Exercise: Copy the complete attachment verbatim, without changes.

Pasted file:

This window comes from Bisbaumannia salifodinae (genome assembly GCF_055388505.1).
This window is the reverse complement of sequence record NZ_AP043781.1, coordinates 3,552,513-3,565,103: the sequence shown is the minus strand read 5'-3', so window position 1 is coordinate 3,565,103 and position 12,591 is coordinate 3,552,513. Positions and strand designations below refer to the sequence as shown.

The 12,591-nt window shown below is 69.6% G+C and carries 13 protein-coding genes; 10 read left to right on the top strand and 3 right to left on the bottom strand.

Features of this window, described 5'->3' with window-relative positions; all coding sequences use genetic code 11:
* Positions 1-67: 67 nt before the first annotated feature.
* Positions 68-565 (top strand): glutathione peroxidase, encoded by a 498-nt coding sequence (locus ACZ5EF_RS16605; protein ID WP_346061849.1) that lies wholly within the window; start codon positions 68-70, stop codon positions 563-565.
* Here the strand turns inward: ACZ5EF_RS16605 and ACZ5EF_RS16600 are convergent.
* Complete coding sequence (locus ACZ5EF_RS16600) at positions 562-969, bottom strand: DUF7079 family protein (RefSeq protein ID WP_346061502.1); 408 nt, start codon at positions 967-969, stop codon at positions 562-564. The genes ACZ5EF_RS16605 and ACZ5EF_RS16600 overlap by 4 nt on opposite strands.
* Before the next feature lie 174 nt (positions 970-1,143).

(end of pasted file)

This window comes from Bisbaumannia salifodinae (genome assembly GCF_055388505.1).
This window is the reverse complement of sequence record NZ_AP043781.1, coordinates 3,552,513-3,565,103: the sequence shown is the minus strand read 5'-3', so window position 1 is coordinate 3,565,103 and position 12,591 is coordinate 3,552,513. Positions and strand designations below refer to the sequence as shown.

The 12,591-nt window shown below is 69.6% G+C and carries 13 protein-coding genes; 10 read left to right on the top strand and 3 right to left on the bottom strand.

Features of this window, described 5'->3' with window-relative positions; all coding sequences use genetic code 11:
* Positions 1-67: 67 nt before the first annotated feature.
* Positions 68-565 (top strand): glutathione peroxidase, encoded by a 498-nt coding sequence (locus ACZ5EF_RS16605; protein ID WP_346061849.1) that lies wholly within the window; start codon positions 68-70, stop codon positions 563-565.
* Here the strand turns inward: ACZ5EF_RS16605 and ACZ5EF_RS16600 are convergent.
* Complete coding sequence (locus ACZ5EF_RS16600) at positions 562-969, bottom strand: DUF7079 family protein (RefSeq protein ID WP_346061502.1); 408 nt, start codon at positions 967-969, stop codon at positions 562-564. The genes ACZ5EF_RS16605 and ACZ5EF_RS16600 overlap by 4 nt on opposite strands.
* Before the next feature lie 174 nt (positions 970-1,143).